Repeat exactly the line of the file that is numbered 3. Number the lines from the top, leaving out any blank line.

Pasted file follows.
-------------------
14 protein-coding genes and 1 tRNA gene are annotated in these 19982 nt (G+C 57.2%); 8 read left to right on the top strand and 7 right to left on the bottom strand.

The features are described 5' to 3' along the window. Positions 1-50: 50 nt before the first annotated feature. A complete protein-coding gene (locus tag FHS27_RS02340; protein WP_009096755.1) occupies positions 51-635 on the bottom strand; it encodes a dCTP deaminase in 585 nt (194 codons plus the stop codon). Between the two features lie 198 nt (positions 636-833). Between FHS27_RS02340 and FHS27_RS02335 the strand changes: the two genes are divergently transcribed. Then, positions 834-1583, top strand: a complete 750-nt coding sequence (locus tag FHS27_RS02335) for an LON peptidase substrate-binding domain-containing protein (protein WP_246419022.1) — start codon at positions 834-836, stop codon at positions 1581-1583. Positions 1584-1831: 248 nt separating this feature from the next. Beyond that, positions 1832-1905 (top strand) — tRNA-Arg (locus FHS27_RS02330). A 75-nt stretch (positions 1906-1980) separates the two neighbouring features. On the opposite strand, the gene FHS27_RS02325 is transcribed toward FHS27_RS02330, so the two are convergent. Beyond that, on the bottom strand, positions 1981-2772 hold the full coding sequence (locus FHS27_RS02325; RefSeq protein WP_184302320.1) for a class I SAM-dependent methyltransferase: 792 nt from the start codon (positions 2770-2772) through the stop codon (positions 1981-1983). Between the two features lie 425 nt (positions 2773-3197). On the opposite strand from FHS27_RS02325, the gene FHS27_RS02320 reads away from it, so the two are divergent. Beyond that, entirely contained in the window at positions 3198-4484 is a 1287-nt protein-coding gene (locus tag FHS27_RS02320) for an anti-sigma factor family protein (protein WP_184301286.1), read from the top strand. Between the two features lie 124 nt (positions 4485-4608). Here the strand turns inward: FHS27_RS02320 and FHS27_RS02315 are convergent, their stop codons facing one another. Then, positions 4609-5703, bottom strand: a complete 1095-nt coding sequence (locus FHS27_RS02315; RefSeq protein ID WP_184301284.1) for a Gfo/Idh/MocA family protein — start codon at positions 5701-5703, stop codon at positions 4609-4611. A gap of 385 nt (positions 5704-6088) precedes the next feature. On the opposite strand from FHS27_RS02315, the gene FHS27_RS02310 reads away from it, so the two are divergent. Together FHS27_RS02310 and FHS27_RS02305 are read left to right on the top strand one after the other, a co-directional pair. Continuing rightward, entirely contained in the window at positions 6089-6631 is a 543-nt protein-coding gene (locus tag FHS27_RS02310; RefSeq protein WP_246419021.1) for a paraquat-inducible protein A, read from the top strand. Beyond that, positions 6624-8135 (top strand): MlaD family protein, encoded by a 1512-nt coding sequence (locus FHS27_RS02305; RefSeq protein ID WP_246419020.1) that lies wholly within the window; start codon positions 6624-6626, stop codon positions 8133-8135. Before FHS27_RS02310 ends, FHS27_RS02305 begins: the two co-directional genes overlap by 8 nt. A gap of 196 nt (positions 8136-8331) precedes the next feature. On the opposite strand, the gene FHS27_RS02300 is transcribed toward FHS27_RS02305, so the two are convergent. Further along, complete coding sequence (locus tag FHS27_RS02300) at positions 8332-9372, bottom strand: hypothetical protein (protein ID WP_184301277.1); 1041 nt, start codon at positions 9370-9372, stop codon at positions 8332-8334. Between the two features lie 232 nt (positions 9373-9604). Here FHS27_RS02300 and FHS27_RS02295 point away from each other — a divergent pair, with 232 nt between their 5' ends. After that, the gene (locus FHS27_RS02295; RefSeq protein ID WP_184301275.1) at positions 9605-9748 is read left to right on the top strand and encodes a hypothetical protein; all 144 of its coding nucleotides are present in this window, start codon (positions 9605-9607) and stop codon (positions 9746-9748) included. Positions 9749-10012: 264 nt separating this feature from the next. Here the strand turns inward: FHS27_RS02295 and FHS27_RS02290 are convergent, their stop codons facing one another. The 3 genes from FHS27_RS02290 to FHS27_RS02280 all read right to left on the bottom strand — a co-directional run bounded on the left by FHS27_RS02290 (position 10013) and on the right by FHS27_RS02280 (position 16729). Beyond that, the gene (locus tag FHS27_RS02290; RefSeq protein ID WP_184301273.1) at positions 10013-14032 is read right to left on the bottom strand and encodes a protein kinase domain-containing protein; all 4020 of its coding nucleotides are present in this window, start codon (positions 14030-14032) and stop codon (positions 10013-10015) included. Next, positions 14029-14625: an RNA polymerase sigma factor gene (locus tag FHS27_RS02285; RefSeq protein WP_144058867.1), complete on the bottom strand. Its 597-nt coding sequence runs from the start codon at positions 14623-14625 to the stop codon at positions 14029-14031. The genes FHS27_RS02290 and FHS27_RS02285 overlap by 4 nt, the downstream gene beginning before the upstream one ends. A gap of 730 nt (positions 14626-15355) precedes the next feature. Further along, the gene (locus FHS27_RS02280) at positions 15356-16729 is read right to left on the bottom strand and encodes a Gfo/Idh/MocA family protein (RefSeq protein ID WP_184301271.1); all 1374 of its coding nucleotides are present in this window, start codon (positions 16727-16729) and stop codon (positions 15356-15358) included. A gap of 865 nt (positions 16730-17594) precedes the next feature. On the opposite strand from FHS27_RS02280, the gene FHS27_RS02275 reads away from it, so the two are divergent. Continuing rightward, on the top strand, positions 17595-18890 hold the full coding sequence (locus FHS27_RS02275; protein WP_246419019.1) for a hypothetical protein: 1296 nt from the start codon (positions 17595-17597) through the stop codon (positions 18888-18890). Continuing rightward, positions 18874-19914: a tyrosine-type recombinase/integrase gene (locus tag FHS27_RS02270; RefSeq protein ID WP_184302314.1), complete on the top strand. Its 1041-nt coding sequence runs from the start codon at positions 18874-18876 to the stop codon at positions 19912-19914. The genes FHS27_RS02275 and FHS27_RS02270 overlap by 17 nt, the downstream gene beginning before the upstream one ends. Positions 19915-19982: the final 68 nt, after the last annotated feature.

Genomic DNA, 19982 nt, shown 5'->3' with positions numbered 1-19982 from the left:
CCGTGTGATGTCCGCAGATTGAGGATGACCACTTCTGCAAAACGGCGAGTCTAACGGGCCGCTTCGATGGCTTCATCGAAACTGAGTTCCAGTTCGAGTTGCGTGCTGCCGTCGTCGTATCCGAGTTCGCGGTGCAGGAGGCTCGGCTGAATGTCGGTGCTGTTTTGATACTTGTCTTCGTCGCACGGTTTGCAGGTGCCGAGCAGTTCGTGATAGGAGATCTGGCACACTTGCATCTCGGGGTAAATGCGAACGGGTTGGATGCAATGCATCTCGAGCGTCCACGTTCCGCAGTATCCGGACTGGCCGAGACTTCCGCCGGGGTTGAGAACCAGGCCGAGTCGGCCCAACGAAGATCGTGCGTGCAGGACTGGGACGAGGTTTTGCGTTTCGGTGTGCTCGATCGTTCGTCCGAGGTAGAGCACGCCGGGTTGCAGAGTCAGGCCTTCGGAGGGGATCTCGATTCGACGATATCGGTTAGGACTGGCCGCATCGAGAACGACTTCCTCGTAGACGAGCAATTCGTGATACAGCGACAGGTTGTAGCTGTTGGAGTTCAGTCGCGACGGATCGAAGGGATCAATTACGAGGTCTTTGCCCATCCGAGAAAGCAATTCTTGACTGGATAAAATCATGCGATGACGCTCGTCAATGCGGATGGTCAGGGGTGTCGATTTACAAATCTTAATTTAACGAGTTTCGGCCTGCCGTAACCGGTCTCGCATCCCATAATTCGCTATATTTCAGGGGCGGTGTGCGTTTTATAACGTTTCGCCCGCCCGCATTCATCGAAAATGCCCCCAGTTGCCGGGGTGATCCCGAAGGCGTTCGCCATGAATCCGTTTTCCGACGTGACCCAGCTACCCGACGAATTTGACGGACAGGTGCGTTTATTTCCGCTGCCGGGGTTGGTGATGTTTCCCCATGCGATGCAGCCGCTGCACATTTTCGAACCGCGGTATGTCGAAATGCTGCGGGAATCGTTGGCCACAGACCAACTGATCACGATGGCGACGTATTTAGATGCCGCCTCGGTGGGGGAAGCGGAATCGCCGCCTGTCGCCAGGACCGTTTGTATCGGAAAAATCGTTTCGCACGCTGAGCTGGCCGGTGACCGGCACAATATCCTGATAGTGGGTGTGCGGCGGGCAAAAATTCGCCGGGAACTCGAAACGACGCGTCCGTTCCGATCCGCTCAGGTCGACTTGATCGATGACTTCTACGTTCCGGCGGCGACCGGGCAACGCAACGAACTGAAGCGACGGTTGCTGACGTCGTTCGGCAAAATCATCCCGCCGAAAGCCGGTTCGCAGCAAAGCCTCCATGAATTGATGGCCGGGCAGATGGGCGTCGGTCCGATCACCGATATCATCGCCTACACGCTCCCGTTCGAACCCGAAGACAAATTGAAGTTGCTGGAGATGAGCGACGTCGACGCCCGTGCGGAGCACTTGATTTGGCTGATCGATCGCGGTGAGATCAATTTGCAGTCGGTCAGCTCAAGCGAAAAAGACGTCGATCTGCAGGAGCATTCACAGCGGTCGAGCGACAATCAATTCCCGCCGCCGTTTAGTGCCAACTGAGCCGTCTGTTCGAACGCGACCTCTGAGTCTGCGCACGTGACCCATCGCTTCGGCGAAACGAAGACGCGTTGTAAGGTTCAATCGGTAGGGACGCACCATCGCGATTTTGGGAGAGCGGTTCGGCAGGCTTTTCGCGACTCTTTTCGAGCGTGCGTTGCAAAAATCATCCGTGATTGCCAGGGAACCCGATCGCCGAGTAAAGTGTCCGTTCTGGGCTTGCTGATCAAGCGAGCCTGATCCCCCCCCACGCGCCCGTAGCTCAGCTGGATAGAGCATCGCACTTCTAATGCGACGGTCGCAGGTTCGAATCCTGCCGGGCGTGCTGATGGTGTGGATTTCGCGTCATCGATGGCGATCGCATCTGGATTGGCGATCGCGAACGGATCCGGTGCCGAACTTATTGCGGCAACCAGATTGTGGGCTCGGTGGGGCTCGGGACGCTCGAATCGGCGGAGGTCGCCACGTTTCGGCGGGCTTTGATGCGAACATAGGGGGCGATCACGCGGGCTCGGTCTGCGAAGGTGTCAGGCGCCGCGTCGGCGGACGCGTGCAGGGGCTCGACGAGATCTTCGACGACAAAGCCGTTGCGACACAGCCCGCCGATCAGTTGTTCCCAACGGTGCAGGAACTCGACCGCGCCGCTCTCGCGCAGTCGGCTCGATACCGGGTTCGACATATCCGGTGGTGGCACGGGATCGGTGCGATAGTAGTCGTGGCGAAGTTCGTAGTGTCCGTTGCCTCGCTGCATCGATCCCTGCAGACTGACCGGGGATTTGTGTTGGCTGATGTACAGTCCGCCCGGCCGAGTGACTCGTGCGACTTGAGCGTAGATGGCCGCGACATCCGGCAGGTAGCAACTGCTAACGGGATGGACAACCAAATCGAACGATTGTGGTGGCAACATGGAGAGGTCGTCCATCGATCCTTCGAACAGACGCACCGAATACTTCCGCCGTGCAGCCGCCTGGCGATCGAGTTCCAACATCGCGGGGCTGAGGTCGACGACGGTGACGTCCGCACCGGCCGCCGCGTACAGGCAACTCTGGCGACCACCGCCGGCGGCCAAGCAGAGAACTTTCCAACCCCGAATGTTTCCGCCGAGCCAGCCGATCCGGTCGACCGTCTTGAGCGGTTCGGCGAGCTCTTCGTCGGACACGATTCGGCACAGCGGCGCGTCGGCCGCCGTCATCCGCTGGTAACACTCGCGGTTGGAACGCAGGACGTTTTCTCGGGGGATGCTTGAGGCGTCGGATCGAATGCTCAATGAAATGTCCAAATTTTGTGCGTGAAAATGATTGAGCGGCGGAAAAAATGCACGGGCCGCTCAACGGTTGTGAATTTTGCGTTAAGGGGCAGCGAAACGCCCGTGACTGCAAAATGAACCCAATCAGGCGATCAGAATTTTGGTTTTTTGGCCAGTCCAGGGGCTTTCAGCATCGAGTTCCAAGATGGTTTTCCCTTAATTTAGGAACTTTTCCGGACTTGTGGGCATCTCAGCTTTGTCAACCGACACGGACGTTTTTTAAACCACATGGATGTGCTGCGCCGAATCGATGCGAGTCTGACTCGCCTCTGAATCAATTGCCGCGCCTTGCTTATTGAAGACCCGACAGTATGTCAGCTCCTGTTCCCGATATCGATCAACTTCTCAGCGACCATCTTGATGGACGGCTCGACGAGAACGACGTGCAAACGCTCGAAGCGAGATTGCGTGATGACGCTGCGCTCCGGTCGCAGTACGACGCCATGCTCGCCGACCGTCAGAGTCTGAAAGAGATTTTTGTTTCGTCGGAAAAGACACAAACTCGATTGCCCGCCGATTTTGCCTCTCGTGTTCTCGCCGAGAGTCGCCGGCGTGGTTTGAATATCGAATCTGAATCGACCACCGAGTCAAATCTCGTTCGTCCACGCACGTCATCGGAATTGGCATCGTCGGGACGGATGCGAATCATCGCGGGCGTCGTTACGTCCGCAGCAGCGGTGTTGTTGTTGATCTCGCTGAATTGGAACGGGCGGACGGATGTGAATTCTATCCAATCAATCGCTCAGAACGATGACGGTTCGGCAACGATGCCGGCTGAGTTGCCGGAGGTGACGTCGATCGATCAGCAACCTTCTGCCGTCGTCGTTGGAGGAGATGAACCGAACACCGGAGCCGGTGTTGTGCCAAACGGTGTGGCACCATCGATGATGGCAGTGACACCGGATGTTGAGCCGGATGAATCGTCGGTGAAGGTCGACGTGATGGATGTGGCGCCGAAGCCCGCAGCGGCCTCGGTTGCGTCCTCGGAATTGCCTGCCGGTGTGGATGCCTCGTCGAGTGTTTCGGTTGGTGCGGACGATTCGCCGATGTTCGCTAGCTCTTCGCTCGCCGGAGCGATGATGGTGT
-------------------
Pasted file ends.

Genomic DNA, 19982 nt, shown 5'->3' with positions numbered 1-19982 from the left: